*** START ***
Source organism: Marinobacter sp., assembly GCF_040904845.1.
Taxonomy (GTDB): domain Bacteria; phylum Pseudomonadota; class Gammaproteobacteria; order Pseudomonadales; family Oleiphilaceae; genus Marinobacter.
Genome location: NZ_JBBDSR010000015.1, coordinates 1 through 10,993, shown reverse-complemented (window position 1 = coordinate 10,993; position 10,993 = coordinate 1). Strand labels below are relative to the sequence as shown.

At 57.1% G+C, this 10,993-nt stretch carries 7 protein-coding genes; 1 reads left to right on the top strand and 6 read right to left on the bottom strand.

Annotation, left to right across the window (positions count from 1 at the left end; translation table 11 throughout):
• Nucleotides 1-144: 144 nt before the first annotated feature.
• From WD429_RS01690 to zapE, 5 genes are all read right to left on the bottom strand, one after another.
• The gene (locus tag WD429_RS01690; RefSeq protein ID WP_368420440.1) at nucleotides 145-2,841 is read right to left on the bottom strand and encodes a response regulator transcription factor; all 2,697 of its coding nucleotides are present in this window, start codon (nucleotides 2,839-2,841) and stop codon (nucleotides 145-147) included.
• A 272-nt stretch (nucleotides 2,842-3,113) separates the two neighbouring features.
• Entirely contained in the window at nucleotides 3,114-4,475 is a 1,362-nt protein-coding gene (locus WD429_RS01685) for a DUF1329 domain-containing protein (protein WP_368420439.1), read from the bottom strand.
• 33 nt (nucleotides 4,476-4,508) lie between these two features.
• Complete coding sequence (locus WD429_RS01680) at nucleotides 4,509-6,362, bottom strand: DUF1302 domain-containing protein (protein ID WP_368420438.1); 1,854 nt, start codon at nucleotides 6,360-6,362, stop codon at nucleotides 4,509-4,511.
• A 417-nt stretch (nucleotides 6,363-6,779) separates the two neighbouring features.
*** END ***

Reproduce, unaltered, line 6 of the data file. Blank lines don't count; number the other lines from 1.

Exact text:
• Nucleotides 1-144: 144 nt before the first annotated feature.